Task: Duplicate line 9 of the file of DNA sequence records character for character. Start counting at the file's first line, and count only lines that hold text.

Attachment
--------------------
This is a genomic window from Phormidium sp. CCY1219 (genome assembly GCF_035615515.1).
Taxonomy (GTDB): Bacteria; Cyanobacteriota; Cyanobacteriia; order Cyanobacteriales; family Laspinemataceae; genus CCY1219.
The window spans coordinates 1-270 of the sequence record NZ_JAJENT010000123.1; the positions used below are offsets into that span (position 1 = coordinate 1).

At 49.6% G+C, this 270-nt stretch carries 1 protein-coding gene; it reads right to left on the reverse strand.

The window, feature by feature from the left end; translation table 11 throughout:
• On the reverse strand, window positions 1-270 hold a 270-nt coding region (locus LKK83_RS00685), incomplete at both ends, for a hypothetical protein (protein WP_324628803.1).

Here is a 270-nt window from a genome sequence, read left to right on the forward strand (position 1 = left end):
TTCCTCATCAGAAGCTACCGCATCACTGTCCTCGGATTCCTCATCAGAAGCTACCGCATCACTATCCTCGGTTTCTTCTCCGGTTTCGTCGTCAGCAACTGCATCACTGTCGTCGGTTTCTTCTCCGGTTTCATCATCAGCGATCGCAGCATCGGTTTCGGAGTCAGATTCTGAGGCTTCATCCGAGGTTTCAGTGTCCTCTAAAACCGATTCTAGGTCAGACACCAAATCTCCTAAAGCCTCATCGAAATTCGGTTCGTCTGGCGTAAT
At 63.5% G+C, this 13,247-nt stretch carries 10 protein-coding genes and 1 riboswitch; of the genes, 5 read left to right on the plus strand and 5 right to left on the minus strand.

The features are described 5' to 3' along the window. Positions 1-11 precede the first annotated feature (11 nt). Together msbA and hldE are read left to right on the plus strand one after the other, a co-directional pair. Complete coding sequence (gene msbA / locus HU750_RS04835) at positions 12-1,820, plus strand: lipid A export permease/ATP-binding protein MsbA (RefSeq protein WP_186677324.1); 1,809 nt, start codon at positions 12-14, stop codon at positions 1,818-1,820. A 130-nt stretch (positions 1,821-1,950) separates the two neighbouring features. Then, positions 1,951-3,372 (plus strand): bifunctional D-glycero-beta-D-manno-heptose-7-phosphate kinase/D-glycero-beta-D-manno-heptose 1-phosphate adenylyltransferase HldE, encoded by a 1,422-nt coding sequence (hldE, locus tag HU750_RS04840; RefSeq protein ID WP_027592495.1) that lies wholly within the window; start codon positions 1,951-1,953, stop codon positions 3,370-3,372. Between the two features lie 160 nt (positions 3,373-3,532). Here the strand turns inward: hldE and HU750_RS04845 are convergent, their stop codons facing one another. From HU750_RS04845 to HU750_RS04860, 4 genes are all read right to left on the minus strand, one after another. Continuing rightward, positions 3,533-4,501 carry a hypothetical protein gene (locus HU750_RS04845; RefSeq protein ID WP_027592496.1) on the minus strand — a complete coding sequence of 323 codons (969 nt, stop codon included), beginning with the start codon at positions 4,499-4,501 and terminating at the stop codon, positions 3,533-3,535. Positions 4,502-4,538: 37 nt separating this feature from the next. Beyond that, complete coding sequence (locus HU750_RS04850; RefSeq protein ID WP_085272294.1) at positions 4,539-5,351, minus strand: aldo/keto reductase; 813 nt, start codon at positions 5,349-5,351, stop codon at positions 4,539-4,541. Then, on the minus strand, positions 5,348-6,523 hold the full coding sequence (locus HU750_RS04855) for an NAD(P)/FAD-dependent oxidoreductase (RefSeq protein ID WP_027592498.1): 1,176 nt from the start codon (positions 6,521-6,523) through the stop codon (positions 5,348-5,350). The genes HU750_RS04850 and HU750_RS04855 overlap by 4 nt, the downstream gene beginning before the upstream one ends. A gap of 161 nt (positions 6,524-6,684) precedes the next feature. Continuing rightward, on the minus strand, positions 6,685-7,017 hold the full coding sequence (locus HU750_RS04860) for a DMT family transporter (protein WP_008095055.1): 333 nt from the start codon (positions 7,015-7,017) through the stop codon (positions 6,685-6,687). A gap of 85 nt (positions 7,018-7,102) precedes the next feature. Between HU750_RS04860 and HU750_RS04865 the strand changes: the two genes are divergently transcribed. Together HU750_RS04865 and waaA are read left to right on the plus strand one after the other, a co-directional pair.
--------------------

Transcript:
At 63.5% G+C, this 13,247-nt stretch carries 10 protein-coding genes and 1 riboswitch; of the genes, 5 read left to right on the plus strand and 5 right to left on the minus strand.